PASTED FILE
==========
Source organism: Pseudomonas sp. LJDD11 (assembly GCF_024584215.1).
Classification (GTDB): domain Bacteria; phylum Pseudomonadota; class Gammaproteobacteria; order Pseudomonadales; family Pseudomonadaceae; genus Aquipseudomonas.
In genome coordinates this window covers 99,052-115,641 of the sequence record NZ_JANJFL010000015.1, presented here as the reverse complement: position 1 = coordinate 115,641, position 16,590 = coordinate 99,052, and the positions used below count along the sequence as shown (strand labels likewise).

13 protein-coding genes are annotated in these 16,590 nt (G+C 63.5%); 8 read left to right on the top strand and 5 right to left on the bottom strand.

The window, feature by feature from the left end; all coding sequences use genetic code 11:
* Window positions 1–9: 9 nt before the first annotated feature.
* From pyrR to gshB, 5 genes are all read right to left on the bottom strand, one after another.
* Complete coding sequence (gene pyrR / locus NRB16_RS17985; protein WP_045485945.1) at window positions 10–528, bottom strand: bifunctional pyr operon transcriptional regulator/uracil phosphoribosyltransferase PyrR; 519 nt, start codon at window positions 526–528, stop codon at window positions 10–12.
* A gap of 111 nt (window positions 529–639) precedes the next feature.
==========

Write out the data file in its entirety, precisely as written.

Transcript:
Source organism: Pseudomonas sp. LJDD11 (assembly GCF_024584215.1).
Classification (GTDB): domain Bacteria; phylum Pseudomonadota; class Gammaproteobacteria; order Pseudomonadales; family Pseudomonadaceae; genus Aquipseudomonas.
In genome coordinates this window covers 99,052-115,641 of the sequence record NZ_JANJFL010000015.1, presented here as the reverse complement: position 1 = coordinate 115,641, position 16,590 = coordinate 99,052, and the positions used below count along the sequence as shown (strand labels likewise).

13 protein-coding genes are annotated in these 16,590 nt (G+C 63.5%); 8 read left to right on the top strand and 5 right to left on the bottom strand.

The window, feature by feature from the left end; all coding sequences use genetic code 11:
* Window positions 1–9: 9 nt before the first annotated feature.
* From pyrR to gshB, 5 genes are all read right to left on the bottom strand, one after another.
* Complete coding sequence (gene pyrR / locus NRB16_RS17985; protein WP_045485945.1) at window positions 10–528, bottom strand: bifunctional pyr operon transcriptional regulator/uracil phosphoribosyltransferase PyrR; 519 nt, start codon at window positions 526–528, stop codon at window positions 10–12.
* A gap of 111 nt (window positions 529–639) precedes the next feature.